Popularized in films like Limitless, legal smart drugs called Nootropics are becoming more and more prevalent in board rooms and on Wall Street.Keep reading »
Viewed through the prism of his porn and meth enthusiasms, former Co-op Bank Chairman Paul Flowers’ total lack of business experience and tendency to take naps at inopportune times is making some people question whether he ever should have been handed the reins of a major British bank in the first place.
As Co-op Bank hurtled toward crisis this spring, its board gathered for a meeting at the company’s Manchester headquarters. Directors turned to Chairman Paul Flowers to help figure out how to stabilize the bank, which was running dangerously low on capital after four years of rapid expansion.
The mustachioed Mr. Flowers irked fellow board members by focusing on procedural matters, according to people at the meeting. At one point, he closed his eyes and appeared to fall asleep, one of the people said….
Former colleagues say a folksy demeanor and his social prominence helped Mr. Flowers—a Methodist minister since 1975 and a local city councilor in his home of Bradford in the north of England for nearly a decade—become a member of Co-operative Group’s board of directors in 2008.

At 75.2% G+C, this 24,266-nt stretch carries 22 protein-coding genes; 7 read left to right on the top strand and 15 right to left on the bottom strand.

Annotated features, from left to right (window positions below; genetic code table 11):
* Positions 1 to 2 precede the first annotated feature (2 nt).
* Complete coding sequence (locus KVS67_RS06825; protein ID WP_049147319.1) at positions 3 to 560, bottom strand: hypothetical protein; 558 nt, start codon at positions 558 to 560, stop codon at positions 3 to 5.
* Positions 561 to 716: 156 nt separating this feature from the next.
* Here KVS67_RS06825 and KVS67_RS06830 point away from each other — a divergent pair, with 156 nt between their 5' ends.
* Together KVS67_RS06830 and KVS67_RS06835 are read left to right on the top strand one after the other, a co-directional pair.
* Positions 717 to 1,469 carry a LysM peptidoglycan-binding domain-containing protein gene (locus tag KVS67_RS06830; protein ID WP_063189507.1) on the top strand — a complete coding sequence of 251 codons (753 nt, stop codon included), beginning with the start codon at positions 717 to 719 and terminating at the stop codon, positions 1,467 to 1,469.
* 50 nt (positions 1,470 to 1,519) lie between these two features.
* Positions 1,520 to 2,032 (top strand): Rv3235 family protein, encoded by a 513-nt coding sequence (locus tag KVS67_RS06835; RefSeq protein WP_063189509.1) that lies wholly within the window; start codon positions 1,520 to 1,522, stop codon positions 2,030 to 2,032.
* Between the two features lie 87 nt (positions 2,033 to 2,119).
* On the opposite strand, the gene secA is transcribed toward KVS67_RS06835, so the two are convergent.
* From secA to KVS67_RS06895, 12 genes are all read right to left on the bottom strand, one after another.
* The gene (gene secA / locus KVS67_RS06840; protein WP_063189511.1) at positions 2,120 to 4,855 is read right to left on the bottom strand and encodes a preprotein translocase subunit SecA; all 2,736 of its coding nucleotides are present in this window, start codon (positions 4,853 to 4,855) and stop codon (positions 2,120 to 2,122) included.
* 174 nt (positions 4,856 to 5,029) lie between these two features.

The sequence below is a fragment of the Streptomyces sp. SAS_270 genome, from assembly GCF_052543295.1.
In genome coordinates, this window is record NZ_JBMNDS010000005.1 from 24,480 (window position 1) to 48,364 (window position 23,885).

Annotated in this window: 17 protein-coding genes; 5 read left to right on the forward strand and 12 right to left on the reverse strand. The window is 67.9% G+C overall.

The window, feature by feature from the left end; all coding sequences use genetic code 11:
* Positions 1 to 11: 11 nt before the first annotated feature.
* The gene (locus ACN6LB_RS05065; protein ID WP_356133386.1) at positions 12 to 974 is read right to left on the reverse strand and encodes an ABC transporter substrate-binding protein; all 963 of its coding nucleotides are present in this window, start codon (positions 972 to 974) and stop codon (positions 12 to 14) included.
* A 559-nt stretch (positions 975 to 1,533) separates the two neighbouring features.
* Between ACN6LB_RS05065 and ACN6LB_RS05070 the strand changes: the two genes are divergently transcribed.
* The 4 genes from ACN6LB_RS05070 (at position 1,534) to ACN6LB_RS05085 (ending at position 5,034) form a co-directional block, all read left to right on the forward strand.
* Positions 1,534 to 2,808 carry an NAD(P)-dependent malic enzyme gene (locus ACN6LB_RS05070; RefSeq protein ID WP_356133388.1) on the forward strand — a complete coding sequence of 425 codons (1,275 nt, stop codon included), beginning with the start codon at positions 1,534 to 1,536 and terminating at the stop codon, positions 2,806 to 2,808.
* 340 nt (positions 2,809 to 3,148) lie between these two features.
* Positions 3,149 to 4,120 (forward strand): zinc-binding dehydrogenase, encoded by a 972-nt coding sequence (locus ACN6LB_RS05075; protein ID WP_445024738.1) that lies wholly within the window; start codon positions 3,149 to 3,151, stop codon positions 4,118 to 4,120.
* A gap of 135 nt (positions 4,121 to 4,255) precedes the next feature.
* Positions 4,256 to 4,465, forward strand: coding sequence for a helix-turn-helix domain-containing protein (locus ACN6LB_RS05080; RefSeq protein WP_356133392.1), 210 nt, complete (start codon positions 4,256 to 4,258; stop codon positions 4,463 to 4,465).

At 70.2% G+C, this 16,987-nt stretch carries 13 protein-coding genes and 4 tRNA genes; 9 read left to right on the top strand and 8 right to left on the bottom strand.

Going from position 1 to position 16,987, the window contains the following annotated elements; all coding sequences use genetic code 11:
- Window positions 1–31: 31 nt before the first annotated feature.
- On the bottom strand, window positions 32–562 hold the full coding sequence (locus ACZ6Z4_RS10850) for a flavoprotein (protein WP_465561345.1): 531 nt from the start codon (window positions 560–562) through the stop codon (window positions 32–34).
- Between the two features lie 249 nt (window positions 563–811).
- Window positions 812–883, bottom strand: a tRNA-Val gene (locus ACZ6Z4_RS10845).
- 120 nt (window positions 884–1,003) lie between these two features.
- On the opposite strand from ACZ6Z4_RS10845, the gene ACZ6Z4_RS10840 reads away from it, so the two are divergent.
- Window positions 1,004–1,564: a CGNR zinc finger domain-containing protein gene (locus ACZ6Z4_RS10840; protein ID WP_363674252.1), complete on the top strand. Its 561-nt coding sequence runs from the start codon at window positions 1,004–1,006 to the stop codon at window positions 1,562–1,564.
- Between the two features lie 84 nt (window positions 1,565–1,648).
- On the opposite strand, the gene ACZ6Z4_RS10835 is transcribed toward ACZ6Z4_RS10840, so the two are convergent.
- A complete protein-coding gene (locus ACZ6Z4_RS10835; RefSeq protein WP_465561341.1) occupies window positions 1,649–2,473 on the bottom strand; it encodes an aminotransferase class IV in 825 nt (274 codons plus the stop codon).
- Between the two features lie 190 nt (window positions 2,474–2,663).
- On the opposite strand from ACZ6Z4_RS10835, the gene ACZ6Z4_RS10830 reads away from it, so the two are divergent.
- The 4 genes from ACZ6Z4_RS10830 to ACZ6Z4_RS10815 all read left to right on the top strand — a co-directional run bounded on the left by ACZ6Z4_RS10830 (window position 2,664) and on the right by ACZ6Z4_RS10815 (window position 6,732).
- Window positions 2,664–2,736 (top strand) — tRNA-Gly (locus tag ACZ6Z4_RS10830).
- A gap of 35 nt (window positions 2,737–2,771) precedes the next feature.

In 2009, Mr. Flowers was selected by his fellow Co-operative Group directors to join the board of Co-op Bank, one of the group’s biggest businesses and Britain’s seventh-largest lender by assets. The next year, he became nonexecutive chairman, a role that put him in charge of approving the bank’s strategy and monitoring the performance of the bank’s chief executive but didn’t involve the day-to-day running of the bank….
Mr. Flowers was unique among chairmen of major U.K. banks in not having experience as a bank executive. Co-op Bank had previously been overseen by chairmen who weren’t bankers, but those leaders had business experience.